Artist painting

The joy of taking up art as a hobby

The Covid-19 pandemic has impacted almost every aspect of our daily lives.

And staying apart from our loved ones means we need to find other ways to communicate, express ourselves, and feel less lonely.

So, have you thought about picking up a paintbrush, a pencil, or even a felt-tip pen and letting your creativity and imagination flow?

Childrens Art Workshop
Raul leading a children’s art workshop

It doesn’t matter if you’ve never been interested in art before or if you don’t think you’re “any good at it”.

Anyone can take up art as a hobby and now could be the perfect opportunity for you to try it for yourself.

But if you’re still not convinced, here are few ways that getting creative could benefit you…

Stress relief

Your brain and emotions need a break from the all-encompassing presence of the pandemic. Art will distract you and put the brakes on the negative thoughts that might be crowding your brain and all those worries about the safety of you and your loved ones.

Good Morning Silence
Good Morning Silence by Raul Speek

Keeps your brain active

Art encourages your brain to work. It stimulates the connections between various parts of your brain and then outwards into the outside world, a world we’re currently restricted from travelling to.


Art isn’t governed by rules, as with science. It allows you to be creative by coming up with your own ideas.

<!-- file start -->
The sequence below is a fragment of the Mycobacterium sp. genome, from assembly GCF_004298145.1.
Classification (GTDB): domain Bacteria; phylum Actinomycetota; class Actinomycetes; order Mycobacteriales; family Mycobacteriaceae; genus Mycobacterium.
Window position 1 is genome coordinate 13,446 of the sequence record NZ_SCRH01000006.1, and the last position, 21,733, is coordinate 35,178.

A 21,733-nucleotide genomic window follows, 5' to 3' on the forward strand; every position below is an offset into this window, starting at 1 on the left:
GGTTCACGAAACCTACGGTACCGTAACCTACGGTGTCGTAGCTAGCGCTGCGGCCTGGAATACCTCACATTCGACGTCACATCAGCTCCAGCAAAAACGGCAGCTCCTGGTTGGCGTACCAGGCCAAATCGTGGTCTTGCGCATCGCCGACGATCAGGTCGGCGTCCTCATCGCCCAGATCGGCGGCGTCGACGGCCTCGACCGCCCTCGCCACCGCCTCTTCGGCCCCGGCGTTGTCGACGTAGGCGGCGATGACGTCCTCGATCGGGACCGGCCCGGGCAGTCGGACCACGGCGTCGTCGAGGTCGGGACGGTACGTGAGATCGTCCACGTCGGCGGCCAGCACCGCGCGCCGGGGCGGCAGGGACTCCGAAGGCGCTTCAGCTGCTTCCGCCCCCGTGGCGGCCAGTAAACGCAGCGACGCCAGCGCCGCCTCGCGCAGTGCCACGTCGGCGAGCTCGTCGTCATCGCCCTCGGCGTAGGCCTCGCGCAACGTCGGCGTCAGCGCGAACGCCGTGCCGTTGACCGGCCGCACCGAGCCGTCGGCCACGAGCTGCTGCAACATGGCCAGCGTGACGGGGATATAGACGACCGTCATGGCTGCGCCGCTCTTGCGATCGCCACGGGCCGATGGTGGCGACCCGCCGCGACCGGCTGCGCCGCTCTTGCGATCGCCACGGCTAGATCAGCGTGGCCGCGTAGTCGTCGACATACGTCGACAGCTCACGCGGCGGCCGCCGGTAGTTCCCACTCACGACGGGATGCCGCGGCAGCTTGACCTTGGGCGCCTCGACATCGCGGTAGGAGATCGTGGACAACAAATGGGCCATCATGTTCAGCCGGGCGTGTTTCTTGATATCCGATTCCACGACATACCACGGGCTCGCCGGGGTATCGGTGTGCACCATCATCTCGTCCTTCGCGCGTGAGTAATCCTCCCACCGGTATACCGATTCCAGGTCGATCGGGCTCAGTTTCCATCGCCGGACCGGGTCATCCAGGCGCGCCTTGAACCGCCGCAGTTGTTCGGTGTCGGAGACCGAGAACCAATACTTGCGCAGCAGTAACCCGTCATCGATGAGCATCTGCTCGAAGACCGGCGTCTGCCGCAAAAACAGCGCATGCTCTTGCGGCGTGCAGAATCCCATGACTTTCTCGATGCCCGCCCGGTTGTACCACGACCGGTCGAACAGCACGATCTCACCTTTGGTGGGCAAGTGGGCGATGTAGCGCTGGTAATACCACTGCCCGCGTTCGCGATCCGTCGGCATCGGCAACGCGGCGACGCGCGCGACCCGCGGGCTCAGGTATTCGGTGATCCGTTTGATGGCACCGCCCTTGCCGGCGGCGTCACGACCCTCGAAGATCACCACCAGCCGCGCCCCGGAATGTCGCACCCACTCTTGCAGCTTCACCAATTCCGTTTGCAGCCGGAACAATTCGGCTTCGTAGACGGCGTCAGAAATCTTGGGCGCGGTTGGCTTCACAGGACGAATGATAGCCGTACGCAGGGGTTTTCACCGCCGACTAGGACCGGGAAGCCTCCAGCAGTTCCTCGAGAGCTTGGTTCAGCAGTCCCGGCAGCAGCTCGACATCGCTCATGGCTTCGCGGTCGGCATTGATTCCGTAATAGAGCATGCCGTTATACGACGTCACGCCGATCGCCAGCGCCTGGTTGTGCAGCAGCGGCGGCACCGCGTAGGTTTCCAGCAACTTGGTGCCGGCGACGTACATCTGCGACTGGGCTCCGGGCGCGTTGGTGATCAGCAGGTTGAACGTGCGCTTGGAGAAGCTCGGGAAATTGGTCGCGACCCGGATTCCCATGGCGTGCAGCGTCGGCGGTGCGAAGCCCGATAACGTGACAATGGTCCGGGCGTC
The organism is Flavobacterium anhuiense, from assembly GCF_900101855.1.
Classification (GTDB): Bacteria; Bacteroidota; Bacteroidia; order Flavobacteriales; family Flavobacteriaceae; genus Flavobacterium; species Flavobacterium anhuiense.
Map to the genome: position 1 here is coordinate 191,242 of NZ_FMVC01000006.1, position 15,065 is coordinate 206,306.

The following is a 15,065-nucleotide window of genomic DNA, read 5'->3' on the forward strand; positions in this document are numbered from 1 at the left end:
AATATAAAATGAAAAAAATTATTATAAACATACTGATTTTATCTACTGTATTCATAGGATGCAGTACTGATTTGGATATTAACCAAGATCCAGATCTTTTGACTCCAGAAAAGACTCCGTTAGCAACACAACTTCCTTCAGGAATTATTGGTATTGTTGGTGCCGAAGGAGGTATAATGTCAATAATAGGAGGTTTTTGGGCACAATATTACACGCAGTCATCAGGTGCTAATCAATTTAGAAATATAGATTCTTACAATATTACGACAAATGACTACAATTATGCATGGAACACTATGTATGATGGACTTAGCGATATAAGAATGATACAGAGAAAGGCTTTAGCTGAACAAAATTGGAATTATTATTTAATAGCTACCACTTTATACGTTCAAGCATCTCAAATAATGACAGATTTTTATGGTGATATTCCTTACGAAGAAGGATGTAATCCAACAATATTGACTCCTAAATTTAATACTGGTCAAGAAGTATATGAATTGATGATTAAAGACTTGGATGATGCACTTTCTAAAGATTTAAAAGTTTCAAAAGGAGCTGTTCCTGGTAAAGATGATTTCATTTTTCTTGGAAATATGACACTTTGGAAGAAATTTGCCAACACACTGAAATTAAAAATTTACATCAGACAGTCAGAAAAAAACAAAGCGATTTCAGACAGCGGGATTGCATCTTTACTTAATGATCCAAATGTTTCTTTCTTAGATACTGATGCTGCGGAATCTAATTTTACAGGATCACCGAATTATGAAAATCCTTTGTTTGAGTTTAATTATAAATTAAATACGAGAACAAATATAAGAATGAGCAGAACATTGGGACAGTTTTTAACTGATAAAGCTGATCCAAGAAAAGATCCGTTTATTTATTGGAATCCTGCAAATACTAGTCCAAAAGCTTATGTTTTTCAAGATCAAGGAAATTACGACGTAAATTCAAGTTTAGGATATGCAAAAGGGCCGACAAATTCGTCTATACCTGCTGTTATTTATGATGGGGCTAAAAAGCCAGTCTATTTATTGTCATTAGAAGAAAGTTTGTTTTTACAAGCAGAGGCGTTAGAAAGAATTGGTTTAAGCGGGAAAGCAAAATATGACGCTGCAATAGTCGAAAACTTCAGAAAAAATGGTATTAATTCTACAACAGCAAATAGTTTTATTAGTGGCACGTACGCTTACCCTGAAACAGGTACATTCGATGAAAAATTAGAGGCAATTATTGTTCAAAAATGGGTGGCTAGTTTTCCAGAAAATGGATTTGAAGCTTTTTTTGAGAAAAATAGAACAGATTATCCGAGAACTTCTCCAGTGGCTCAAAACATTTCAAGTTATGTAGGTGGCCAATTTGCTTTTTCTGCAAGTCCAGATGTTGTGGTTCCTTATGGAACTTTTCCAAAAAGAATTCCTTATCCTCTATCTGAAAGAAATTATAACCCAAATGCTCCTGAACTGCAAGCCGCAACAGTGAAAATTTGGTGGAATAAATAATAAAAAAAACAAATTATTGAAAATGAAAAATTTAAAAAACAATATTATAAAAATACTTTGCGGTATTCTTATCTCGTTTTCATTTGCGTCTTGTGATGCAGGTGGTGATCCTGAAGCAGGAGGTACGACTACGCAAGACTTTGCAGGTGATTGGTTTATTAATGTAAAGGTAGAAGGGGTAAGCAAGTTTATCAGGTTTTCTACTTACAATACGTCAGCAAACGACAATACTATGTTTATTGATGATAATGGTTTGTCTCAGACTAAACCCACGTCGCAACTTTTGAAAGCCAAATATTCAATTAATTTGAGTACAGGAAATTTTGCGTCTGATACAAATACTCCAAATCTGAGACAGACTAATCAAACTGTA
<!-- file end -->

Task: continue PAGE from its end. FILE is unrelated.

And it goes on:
Give 20 different people a piece of paper and a pencil, and then ask them to draw the house of their dreams – each creation will be different.

Raul Painting
Raul Speek at work on a painting in Solva, Pembrokeshire

A sense of achievement

Art doesn’t have to conform to perfection to bring you a feeling of achievement.

Even when you can’t get out to do the things that are part of who you are, you can still paint, draw, use clay, or make jewellery.

And if you’re spending most of your time indoors, you can create still-life artwork inspired by what’s inside your home, such as fruit in a bowl or a houseplant.

Lady Fruit Head
Lady with fruit on head by Raul Speek

Art therapy

Studies have shown that art is valuable in treating issues such as depression and post-traumatic stress disorder (PTSD).

Depression often creeps in when loneliness and separation are unavoidable. And PTSD is going to become more apparent, particularly in people who have lost loved ones or who work in the NHS.

You can be your own art therapist and gain immense benefit. If you feel overwhelmed, you can explore picking up a brush or a pencil and making marks on a sheet of paper.

It’s not about trying to emulate Leonardo da Vinci; it’s about focusing on the process and exploring what you’re feeling, at your own pace.

Ventana y Caracol by Raul Speek

Useful art resources

Online workshops

You’ll find a variety of online art demonstrations on YouTube to help you get creative.

Raul has recently uploaded a series of free video tutorials to encourage people to take up art or restart it during the coronavirus pandemic. In this series of three ‘Art Vivo’ videos, he explains about creativity in lockdown and inspires you to lay down your ideas on paper.

Grayson’s Art Club

The artist Grayson Perry launched Grayson’s Art Club last year to bring the nation together and encourage us all to unleash our creativity during the pandemic.

Nearly 10,000 people submitted their work in 2020, and the Channel 4 show is set to return for a second series next month (February 2021).

Raul Speek Gallery

If you’d like help with selecting art materials, please email Raul and Heather at Raul Speek Gallery on

For more art inspiration, explore our website. You can also follow us on Instagram @raulspeekgallery or on Facebook @RaulSpeekGallerySolva